| ftp://ftp://ftp.mathworks.com/pub/tech-support/library/matlab5/extern/
| and its subdirs seem to have the header files required to build
| Matlab 5.x MAT files.  Not being much of a c/c++ programmer, I don't
| know if this information is sufficient or not.  There are also lots
| of architecture-dependent libraries for reading and writing MAT files
| as well...

You need the libraries too, I think.  As far as I know, the header
files just provide interface and the declarations of functions that
you can call.  I believe the actual functions are distributed in
binary form only, in the libraries that you mention.  Since the
libraries are not free software, they can't be linked with Octave.
Also, as I understand things, it would also be a violation of the GPL
to distribute functions for Octave that provide an interface to the
non-free code, and expect the user to do the link.

jwe


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Re: MatLab-5 .mat file: Octave fails to read

Jim Van Zandt

John -

> Also, as I understand things, it would also be a violation of the GPL
> to distribute functions for Octave that provide an interface to the
> non-free code, and expect the user to do the link.

As I remember, the LGPL (Library General Public License) allows the
user to link free code with non-free code, as long as the user can get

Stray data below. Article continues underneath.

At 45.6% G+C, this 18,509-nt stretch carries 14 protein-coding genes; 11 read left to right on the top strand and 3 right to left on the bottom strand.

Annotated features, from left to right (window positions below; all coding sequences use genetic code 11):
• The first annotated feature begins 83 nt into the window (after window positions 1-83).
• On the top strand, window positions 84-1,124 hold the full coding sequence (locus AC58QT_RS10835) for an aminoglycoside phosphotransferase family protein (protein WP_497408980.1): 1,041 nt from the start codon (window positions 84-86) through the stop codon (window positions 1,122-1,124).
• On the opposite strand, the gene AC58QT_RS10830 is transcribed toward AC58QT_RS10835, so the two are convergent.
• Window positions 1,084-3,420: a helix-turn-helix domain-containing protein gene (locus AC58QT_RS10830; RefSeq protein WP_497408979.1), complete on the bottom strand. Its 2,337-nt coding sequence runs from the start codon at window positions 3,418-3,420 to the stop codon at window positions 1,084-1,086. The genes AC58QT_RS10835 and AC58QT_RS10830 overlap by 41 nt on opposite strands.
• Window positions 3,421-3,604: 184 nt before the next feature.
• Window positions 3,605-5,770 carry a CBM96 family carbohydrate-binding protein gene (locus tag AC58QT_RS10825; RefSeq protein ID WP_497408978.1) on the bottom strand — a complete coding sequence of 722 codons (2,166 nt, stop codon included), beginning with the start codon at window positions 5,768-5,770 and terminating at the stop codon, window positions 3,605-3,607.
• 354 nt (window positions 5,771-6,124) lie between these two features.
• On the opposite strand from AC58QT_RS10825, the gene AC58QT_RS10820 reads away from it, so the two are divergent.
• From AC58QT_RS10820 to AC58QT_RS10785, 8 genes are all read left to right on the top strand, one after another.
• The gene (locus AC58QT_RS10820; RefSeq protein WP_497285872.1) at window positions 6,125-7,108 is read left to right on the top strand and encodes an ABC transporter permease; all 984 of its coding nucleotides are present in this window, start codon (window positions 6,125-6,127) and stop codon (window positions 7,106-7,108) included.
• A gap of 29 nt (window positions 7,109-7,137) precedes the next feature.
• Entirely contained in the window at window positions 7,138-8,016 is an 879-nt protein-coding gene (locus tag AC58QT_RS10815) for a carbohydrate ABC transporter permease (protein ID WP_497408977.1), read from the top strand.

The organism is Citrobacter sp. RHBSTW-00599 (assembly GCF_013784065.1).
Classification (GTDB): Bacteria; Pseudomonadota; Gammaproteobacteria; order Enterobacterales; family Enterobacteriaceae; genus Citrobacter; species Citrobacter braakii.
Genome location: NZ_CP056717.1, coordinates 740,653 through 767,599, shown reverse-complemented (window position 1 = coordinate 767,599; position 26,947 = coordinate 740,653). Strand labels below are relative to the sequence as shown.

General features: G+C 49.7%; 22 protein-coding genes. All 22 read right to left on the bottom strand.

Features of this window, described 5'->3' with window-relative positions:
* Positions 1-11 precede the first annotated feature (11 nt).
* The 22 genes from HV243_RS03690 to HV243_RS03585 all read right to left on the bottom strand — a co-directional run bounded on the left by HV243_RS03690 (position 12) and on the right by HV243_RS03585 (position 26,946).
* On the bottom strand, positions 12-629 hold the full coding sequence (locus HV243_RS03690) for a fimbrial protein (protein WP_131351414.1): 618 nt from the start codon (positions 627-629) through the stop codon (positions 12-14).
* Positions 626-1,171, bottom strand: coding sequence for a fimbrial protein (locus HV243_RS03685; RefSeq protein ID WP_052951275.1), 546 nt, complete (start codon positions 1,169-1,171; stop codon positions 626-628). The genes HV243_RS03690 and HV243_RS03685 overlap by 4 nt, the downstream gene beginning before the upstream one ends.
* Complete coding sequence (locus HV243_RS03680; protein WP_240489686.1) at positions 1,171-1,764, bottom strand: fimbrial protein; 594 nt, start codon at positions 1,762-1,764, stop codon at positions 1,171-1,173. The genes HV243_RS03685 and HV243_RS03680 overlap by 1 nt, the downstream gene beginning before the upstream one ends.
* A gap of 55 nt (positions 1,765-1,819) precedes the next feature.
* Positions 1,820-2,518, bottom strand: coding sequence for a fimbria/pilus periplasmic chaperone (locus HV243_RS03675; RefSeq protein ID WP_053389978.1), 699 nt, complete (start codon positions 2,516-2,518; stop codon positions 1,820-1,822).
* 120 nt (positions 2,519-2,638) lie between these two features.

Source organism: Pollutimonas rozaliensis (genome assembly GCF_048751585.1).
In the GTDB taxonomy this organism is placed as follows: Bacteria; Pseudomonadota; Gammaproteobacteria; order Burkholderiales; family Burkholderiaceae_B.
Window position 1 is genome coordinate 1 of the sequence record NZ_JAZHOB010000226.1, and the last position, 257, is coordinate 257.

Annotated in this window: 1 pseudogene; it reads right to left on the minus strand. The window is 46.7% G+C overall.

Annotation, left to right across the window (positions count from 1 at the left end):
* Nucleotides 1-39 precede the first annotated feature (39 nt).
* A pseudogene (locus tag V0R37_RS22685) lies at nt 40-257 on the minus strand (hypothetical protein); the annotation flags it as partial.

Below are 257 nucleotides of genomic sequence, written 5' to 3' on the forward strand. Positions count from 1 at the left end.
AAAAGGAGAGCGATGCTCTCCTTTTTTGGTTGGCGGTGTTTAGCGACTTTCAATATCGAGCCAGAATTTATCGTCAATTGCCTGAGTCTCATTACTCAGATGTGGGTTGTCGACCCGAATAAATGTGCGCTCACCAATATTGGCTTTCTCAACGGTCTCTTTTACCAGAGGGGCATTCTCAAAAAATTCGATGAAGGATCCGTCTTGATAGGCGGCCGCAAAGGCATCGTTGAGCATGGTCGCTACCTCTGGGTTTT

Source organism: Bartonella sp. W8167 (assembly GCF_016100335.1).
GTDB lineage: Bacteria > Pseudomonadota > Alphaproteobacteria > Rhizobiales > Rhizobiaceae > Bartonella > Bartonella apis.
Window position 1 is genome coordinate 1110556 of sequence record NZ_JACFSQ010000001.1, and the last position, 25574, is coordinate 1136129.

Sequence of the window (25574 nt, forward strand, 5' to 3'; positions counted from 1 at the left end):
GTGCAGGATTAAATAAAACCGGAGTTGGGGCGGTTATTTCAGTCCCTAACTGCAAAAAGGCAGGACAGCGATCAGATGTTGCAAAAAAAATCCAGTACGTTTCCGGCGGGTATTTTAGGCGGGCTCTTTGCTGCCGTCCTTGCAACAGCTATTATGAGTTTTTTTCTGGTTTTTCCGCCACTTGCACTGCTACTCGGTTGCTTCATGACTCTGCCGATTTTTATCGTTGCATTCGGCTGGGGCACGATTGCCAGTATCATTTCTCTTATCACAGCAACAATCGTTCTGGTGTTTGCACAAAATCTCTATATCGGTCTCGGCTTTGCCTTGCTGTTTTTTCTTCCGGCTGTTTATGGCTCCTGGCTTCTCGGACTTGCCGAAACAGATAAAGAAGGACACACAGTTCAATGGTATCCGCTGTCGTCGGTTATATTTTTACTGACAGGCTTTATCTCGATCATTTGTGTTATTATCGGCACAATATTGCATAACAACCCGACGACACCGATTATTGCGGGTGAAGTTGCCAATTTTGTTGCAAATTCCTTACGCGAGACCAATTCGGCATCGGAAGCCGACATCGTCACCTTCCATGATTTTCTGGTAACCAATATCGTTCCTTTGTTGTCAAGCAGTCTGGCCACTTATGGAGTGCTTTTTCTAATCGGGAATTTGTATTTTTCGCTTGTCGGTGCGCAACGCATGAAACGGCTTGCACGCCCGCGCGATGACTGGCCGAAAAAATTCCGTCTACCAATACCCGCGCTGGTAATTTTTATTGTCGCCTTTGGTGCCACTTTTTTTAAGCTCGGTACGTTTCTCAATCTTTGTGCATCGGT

the source code for the free part, and upgrade it when he wants.  The
original idea was to allow people to link their proprietary code
against the GNU libraries.  I don't see why it shouldn't work just as
well if the proprietary part is a library and the free part is the
calling program.  Would you consider licensing Octave under the LGPL
as well as the GPL?

                             - Jim Van Zandt


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Re: MatLab-5 .mat file: Octave fails to read

John W. Eaton-6
On 25-Mar-1998, Jim Van Zandt <[hidden email]> wrote:

| As I remember, the LGPL (Library General Public License) allows the
| user to link free code with non-free code, as long as the user can get
| the source code for the free part, and upgrade it when he wants.

Yes, when the free part is a library that is used by the non-free
part.

| The original idea was to allow people to link their proprietary code
| against the GNU libraries.

The original idea was that the LGPL might help spread free software
where it would otherwise be ignored, and that using the LGPL might
lead to faster development of free libraries.  That intent is stated
in the preamble of the LGPL.

| I don't see why it shouldn't work just as well if the proprietary
| part is a library and the free part is the calling program.

I'm not sure that this is allowed by the LGPL.  It certainly does not
seem to be the intent of the license.

| Would you consider licensing Octave under the LGPL as well as the
| GPL?

No.

Whether or not it is possible to releas Octave under the terms LGPL of
if doing so would allow such use doesn't matter to me.  I don't want
to release Octave under any different license.  I don't have any
particular desire to help people who won't help me.  I've done quite a
lot of work trying to make Octave useful, and I am making it freely
available to anyone who wants to use it.  Why should I make it any
easier for those who aren't willing to share their software with the
Octave community to take advantage of us?

jwe